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Transfer learning has been proposed to address the problem of scarcity of labeled data in the target domain by leveraging the data from the source domain. In many real world applications, data is often represented from different perspectives, which correspond to multiple views. For example, a web page can be described by its contents and its associated(More)
The idea of local learning, i.e., classifying a particular example based on its neighbors, has been successfully applied to many semi-supervised and clustering problems recently. However, the local learning methods developed so far are all devised for single-view problems. In fact, in many real-world applications, examples are represented by multiple sets(More)
In Multiple Instance Learning (MIL), each entity is normally expressed as a set of instances. Most of the current MIL methods only deal with the case when each instance is represented by one type of features. However, in many real world applications, entities are often described from several different information sources/views. For example, when applying(More)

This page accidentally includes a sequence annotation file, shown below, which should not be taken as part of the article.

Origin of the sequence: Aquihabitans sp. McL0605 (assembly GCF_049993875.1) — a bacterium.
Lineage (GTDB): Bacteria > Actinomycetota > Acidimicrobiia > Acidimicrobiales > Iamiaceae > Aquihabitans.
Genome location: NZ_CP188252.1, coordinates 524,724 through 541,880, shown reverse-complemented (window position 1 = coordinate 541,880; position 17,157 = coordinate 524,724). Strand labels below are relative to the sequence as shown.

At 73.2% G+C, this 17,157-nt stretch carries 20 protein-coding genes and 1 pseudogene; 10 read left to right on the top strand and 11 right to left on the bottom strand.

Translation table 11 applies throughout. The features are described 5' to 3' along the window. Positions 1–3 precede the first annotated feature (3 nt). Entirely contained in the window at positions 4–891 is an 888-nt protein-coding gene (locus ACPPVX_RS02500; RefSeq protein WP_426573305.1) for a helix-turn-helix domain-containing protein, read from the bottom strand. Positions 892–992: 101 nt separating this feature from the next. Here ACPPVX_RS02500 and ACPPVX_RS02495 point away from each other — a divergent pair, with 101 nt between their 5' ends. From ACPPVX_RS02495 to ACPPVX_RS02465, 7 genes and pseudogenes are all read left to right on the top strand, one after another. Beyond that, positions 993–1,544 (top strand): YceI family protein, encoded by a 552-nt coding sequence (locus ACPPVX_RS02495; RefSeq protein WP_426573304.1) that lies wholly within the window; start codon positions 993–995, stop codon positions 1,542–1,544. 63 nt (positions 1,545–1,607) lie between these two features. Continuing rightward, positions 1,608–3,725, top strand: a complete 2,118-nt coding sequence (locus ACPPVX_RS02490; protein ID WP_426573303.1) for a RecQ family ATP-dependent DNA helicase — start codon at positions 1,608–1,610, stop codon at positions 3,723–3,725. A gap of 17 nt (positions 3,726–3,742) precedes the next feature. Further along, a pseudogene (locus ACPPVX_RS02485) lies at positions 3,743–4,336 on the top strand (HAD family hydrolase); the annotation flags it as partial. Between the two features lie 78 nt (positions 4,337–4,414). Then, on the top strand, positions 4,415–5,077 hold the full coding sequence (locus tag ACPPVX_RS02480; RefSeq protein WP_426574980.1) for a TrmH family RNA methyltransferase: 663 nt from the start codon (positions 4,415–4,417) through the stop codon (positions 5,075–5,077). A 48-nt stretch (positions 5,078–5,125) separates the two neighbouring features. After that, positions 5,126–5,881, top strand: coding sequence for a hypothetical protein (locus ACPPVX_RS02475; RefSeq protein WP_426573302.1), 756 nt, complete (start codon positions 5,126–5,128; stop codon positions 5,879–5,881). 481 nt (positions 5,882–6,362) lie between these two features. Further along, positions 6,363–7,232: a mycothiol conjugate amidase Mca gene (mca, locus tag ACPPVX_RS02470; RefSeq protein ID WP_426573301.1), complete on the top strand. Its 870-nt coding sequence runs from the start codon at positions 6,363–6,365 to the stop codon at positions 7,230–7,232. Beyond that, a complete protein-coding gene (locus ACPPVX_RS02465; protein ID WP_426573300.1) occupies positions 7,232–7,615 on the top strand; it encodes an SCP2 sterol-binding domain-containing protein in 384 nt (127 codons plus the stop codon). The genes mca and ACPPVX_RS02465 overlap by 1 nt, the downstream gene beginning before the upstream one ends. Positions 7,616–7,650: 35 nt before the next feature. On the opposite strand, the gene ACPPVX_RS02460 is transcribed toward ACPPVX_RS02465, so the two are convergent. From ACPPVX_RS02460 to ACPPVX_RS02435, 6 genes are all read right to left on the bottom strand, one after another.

Transfer Learning is a very important branch in both Machine Learning and Data Mining. Its main objective is to transfer knowledge across domains, tasks and distributions that are similar but not the same. Currently, almost all of the transfer learning methods are designed to deal with the traditional single instance learning problems. However, in many(More)
In this paper, we propose a Semi-Supervised Multiple-Instance Learning (SSMIL) algorithm, and apply it to Localized Content-Based Image Retrieval(LCBIR), where the goal is to rank all the images in the database, according to the object that users want to retrieve. SSMIL treats LCBIR as a Semi-Supervised Problem and utilize the un-labeled pictures to help(More)
This paper proposes blind source extraction methods based on several time-delay autocorrelations of primary sources, called MACBSE. The MACBSE approaches are batch fixed-point learning algorithms for extraction of source signals with linear autocorrelations. The fixed-point algorithms are very simple and do not need choose any learning step sizes.(More)